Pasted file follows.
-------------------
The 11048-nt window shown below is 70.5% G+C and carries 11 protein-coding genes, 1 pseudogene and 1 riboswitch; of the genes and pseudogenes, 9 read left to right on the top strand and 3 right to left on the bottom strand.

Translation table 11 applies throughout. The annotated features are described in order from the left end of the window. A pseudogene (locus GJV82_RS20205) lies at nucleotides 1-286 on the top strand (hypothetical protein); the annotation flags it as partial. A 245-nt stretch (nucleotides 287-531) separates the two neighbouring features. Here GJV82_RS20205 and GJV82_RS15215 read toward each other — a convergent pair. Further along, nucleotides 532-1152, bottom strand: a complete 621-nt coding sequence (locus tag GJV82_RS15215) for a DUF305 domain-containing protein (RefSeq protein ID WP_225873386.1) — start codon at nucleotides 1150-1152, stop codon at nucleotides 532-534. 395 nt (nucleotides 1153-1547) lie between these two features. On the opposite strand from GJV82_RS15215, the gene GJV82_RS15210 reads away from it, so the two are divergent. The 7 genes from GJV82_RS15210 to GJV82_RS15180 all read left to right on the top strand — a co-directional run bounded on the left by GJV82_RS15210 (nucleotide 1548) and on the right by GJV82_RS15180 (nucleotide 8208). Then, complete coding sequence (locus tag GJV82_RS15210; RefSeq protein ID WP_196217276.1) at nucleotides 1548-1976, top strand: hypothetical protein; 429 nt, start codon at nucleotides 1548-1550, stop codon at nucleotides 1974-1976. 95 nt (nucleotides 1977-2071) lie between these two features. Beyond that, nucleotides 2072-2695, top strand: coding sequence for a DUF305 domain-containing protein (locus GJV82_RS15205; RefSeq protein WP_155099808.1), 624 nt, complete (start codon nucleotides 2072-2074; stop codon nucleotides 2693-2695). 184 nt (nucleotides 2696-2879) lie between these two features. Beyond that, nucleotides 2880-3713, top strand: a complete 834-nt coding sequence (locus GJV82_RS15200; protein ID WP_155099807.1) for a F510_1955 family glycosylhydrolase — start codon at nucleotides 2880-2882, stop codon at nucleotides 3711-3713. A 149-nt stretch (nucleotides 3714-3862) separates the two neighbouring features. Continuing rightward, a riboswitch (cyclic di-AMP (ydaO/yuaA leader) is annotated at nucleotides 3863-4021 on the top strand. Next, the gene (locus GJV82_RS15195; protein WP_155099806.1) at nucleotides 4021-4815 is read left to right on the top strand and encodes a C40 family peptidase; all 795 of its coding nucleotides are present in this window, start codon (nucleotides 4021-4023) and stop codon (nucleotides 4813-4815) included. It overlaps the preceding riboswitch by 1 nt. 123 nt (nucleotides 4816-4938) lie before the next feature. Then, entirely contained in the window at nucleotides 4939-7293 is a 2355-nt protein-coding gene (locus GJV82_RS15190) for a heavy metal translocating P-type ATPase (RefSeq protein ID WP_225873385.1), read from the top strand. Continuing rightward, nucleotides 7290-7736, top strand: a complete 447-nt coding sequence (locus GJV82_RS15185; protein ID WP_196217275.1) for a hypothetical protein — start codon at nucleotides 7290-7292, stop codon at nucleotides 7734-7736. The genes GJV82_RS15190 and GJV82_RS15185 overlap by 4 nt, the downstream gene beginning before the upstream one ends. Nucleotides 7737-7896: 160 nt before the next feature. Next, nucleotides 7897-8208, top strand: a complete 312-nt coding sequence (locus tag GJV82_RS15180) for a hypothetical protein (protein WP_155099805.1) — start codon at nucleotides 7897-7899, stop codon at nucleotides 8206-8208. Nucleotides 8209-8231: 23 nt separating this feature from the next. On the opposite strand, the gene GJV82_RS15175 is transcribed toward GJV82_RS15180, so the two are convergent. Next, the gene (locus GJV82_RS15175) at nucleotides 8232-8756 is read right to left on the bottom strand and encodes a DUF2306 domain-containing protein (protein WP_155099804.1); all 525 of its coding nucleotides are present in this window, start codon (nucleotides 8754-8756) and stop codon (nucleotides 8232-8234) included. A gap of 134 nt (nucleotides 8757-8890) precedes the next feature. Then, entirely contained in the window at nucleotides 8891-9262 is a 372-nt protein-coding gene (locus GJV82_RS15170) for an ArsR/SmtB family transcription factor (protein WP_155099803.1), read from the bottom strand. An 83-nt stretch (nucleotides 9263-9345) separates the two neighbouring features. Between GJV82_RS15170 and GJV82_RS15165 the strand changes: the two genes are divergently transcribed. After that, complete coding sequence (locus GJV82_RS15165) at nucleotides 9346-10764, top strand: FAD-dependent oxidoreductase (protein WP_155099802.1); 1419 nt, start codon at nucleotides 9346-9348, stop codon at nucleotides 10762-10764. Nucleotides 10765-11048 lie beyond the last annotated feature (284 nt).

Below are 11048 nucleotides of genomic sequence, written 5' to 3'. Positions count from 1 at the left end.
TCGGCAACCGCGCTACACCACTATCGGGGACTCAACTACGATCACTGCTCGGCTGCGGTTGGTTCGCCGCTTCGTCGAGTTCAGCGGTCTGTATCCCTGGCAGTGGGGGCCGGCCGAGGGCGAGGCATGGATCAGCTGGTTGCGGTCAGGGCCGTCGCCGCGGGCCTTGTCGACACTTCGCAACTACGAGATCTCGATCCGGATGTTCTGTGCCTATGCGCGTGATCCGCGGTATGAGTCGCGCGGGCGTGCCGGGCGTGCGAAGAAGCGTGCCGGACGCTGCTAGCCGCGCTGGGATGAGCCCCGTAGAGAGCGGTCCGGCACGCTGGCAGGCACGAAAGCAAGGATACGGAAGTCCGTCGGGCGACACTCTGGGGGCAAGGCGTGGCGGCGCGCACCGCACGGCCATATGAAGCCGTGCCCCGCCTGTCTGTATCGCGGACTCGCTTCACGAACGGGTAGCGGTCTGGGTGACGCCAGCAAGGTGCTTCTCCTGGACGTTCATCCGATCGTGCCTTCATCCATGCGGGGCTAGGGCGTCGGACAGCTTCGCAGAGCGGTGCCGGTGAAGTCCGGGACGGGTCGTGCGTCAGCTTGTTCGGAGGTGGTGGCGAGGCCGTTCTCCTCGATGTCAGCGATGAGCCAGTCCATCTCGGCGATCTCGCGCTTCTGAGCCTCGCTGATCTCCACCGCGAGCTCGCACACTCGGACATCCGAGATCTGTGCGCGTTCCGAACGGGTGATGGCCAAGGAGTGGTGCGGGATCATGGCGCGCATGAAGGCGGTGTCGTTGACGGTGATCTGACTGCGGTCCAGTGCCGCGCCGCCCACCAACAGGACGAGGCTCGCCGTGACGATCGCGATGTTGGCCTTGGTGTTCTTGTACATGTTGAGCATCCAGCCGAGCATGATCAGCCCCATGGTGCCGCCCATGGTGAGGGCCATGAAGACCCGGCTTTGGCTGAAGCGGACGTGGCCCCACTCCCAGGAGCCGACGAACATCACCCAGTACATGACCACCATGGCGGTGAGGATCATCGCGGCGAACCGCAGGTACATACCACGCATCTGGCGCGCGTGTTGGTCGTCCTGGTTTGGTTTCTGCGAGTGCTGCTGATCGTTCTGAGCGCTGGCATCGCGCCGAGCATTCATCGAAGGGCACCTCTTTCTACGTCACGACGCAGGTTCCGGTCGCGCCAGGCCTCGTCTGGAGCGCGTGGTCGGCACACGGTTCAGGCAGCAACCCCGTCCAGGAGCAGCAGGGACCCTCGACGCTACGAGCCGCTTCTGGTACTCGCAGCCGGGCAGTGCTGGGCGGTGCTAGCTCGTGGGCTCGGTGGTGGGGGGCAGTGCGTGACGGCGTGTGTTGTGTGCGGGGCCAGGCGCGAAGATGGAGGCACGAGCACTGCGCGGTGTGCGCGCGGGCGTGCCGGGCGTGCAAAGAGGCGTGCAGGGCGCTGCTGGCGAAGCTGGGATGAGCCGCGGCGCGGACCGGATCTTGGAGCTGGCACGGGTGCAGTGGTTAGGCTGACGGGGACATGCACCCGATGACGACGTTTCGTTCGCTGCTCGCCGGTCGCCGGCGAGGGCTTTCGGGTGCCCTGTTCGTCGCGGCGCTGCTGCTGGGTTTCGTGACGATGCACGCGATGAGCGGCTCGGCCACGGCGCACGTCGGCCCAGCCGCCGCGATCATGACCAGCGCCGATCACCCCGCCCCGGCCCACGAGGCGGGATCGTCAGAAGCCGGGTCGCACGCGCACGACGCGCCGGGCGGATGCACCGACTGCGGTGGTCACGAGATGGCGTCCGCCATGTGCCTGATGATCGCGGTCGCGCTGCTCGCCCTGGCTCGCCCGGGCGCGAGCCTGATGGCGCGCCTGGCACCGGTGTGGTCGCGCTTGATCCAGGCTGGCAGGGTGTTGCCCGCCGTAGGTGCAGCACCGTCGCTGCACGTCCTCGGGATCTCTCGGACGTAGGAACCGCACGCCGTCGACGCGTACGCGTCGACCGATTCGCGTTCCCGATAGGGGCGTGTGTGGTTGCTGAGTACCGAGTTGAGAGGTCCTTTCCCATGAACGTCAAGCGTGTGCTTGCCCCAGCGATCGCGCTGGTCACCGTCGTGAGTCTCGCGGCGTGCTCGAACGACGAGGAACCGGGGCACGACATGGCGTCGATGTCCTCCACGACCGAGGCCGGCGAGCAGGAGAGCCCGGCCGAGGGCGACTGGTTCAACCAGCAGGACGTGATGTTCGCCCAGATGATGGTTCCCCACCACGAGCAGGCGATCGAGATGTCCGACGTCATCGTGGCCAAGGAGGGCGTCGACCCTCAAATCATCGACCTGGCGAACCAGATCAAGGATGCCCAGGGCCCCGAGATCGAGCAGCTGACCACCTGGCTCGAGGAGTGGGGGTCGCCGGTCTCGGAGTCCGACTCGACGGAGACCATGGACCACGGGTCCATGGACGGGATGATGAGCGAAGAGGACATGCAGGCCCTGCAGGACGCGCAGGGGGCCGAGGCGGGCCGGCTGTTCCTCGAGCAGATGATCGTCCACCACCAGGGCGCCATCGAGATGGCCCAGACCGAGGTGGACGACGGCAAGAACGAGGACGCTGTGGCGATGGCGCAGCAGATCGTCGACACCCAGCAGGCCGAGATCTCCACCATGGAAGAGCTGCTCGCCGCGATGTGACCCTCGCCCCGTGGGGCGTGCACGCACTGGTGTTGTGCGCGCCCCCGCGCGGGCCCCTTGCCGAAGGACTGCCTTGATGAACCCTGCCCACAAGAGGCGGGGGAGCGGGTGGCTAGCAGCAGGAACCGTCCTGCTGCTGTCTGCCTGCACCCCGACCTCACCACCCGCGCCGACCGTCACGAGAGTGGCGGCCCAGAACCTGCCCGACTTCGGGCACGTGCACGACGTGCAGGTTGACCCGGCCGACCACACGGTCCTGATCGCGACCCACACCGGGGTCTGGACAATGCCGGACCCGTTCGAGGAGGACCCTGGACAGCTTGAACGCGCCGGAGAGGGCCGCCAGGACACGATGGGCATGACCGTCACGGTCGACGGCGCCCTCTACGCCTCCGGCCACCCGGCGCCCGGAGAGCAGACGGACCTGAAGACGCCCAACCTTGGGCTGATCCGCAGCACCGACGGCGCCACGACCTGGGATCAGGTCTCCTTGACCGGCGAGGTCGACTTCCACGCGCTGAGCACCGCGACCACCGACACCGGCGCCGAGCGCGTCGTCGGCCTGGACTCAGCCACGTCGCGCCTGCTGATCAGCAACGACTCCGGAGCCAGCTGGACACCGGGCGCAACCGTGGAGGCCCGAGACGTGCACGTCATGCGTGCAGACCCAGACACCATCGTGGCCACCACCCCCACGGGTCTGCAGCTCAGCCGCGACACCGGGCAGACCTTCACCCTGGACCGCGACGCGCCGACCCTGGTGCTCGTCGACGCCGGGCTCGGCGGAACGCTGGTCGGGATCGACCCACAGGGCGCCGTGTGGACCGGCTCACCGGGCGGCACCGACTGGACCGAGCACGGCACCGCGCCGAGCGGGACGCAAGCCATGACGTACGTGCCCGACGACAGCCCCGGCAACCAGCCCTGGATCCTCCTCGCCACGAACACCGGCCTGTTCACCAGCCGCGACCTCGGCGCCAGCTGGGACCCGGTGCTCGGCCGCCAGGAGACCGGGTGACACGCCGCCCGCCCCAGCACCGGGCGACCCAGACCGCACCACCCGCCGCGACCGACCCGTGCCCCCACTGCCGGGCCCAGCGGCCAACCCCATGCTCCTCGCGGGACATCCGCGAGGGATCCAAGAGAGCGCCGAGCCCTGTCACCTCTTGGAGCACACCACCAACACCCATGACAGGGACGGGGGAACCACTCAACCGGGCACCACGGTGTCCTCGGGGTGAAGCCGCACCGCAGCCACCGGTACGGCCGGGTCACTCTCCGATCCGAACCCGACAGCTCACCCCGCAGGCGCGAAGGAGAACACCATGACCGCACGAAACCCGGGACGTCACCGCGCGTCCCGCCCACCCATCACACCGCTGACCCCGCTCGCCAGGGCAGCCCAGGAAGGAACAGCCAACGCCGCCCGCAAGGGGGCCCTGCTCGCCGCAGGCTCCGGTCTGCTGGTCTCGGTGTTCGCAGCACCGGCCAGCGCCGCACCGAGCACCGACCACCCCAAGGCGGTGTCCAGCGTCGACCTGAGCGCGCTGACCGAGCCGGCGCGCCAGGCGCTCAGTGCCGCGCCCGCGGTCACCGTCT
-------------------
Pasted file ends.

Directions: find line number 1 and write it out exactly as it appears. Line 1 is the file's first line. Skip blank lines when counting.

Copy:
The 11048-nt window shown below is 70.5% G+C and carries 11 protein-coding genes, 1 pseudogene and 1 riboswitch; of the genes and pseudogenes, 9 read left to right on the top strand and 3 right to left on the bottom strand.